Katherine A. Mason is a medical anthropologist who has conducted ethnographic fieldwork in China and the U.S. Her research addresses issues in medical anthropology, population health, bioethics, China studies, reproductive health, mental health, and global health. Her first book, Infectious Change: Reinventing Chinese Public Health after an Epidemic, based on fieldwork she conducted in southeastern China on the professionalization and ethics of public health in China following the 2003 SARS epidemic, was published by Stanford University Press in 2016 and won the Foundation for the Sociology of Health and Illness Book Prize in 2019. Mason is currently the co-lead investigator of the Pandemic Journaling Project, a multidisciplinary effort to build an archive of diverse populations' experiences during the COVID-19 pandemic in the form of survey data, text, voice and images. She also is working on a multi-sited ethnographic field project that examines family experiences and models of care for perinatal mood and anxiety disorders in the U.S. and China. As part of this project, she became a certified postpartum doula (DONA International, 2018) and earned a certificate in maternal mental health (PSI and 2020 Mom). Mason is affiliated with Brown's Population Studies and Training Center, and the Program in Science and Technology Studies, and is a Faculty Fellow at the Swearer Center (2018-21). Her research has been funded by the National Science Foundation, Robert Wood Johnson Foundation, Social Science Research Council, Wenner-Gren Foundation, U.S. Fulbright program, and Association for Asian Studies. She has previously held positions as a Robert Wood Johnson Foundation Health and Society Scholar (2013-2015) and a Lecturer in the Health and Societies program at the University of Pennsylvania (2011-2013). She received her PhD in Social Anthropology from Harvard University in 2011.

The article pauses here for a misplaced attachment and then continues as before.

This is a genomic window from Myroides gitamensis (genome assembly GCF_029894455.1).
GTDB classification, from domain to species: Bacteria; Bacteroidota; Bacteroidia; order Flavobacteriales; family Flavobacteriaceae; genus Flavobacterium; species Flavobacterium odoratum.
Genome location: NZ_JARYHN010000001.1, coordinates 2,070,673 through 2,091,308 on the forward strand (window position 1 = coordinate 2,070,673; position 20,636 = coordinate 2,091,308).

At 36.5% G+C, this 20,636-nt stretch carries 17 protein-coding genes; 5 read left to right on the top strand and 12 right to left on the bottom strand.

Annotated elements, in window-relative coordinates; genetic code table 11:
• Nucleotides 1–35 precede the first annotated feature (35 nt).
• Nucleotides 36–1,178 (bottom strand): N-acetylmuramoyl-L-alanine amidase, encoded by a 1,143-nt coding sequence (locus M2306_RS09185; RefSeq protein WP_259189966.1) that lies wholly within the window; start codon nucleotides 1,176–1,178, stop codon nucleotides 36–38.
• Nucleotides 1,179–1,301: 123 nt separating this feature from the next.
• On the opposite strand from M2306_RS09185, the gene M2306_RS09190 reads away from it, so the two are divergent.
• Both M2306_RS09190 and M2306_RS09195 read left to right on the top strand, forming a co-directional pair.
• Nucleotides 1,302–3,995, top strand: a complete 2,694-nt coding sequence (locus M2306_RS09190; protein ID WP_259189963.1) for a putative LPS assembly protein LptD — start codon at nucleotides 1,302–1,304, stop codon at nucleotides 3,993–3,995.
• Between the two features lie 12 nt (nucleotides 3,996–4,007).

**For more on the Pandemic Journaling Project, go here.